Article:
Modifications required to Anna Maria City Pier’s T-end

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Mason Martin Builders employees work Oct. 29 to construct the shells of the restaurant and bait shop at the T-end of the new Anna Maria City Pier. Islander Photo: Ryan Paice

Some modifications are in store for the new Anna Maria City Pier.

Anna Maria Mayor Dan Murphy told The Islander in a Nov. 1 interview that he met Oct. 31 with members of Ayres Engineering, the Schimberg Group, Frank Agnelli from Mason Martin Builders and building official Luke Curtis to discuss a design conflict between the architecture and engineering.

Murphy said the pier was angled so stormwater drains from the T-end, but the architects from the Schimberg Group designed the restaurant and bait shop for a level surface.

He said the experts met to identify and discuss possible solutions, including leveling out areas of the pier by pouring additional concrete, drilling holes in the concrete platform under the ipe decking and adjusting doorway headers for the buildings.

“It’s not a big deal, but it takes some time to solve it,” Murphy said. “I don’t want this thing to have to be redone, so for me, it’s a big deal because I want to make sure we get everything we paid for.”

Murphy said the building official would review any proposed changes to ensure they meet city code.

One meeting wasn’t enough, however, and the sides planned to meet again the week of Nov. 4 to establish costs for the modifications.

Murphy said Mason Martin would handle the modifications, but the engineer and/or architect will pay the costs since the conflict was between the two.

The mayor added that the opening of the pier — expected to be in late-January or early-February 2020 — may be pushed back due, but he wouldn’t know for sure until the second meeting.

Meanwhile, construction on the shells of the T-end buildings progressed the week of Oct. 28, even though modifications will be required.

“It’s moving right along,” Murphy said. “It’s not like all of a sudden everyone is gone and work stops.”

Waterline owners mull changes

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Guests depart Nov. 2 from the Waterline Marina Resort and Beach Club in Holmes Beach. Islander Photo: Lisa Neff

Are changes underway for Anna Maria Island’s only corporate hotel?

The owners at Mainsail Lodging and Development of Tampa are downplaying a rumor that its Waterline Marina Resort and Beach Club, which opened at 5325 Marina Drive, Holmes Beach, in 2017, will restructure from a full-service hotel to privately-owned rental condominiums.

“It’s something to consider,” Joe Collier, president and CEO of Mainsail, told The Islander Nov. 1.

“But we have no plans to move forward with such a thing at this time. We are studying it. Right now, the analysts and lawyers are mulling it over.”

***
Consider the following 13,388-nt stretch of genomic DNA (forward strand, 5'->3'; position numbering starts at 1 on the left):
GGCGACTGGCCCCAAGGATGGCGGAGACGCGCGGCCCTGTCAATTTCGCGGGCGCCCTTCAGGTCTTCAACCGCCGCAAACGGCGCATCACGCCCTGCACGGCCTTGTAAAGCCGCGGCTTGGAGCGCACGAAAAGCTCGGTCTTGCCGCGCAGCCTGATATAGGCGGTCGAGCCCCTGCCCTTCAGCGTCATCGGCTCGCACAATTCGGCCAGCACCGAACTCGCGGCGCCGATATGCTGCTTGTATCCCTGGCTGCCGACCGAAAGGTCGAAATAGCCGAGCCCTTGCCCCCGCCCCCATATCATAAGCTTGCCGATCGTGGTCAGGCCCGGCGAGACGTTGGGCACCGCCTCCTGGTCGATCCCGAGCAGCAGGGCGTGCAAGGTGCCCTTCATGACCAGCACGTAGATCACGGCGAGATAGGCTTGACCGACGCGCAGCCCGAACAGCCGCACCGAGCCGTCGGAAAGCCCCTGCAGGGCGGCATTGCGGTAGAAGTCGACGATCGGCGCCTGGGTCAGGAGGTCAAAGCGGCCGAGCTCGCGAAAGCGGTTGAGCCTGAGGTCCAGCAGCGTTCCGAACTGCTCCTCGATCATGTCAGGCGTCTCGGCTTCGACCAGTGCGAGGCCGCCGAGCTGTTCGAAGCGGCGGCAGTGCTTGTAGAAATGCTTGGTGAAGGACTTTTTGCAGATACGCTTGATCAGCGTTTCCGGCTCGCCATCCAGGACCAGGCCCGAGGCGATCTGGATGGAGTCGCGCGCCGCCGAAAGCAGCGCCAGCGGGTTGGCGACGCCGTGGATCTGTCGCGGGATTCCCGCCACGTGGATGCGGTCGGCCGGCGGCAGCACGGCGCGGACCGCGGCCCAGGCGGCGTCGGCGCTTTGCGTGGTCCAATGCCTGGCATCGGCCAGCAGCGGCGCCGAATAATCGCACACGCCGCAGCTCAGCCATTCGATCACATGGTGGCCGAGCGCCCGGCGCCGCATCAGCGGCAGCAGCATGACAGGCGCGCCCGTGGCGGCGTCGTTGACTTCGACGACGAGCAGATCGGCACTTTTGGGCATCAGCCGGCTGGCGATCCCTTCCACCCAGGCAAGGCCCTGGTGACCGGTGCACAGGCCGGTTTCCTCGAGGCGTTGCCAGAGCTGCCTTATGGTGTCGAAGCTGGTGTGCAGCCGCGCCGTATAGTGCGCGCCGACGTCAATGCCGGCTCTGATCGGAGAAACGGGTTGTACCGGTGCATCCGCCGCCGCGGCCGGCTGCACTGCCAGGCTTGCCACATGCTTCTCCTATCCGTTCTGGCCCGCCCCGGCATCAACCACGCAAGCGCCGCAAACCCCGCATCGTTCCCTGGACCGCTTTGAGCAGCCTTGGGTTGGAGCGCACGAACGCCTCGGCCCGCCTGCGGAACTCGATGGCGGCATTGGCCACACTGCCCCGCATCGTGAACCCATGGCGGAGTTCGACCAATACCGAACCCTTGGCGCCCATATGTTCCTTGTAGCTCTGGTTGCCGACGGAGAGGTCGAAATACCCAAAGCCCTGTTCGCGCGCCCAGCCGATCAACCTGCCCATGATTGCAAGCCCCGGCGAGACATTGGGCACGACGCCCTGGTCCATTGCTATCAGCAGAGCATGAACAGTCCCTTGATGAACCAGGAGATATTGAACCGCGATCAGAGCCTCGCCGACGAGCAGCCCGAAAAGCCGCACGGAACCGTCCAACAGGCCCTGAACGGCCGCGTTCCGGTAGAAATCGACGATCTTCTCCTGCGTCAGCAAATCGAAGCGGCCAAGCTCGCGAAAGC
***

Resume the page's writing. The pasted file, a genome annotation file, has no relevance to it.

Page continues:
Collier said no documents for restructuring had been filed, “as far as I know,” and even if the restructure does occur at a future time, the public would feel little to no change at all at the property.

Currently, Waterline is part of the Marriott Autograph Collection of hotel properties and reservations are made through the Marriott booking site.

Collier started the Mainsail Lodging and Development business in 1998, after 15 years with Marriott International in sales, marketing and development.

He said Waterline clients often ask about sales of the hotels two bedroom-two bath units.

“Waterline is a great property we love,” Collier said. “We like the vacation rental business. We have the Mainsail Vacation Rental division in-house at Waterline. If we operate it like a vacation rental, people may stay with us longer — say five nights instead of just two-three.”

Restructuring the Waterline to condo rentals would require filings with the state and city of Holmes Beach, Collier said, and licensing would have to follow municipal rules.

Holmes Beach Mayor Judy Titsworth said she had not been notified about restructuring Waterline, but she is aware of the possibility.

Titsworth said Waterline operates a marina, and the rentals are considered transient lodging.

According to the city code for marinas, lodging is an acceptable use in which occupancy of a unit would be limited to less than 180 consecutive days and units cannot be leased, subleased or rented for more than 180 consecutive days.

Andrew Houghton is a general manager at Mainsail Vacation Rentals and a managing partner with Mainsail Lodging. He previously worked 33 years for Marriott.

Of the possible restructuring, he told The Islander Oct. 31, “We’ve made no decisions.”

“Our customers ask about buying the rooms often,” Houghton said. “We want to elevate the experience at Waterline and maintain the environment.”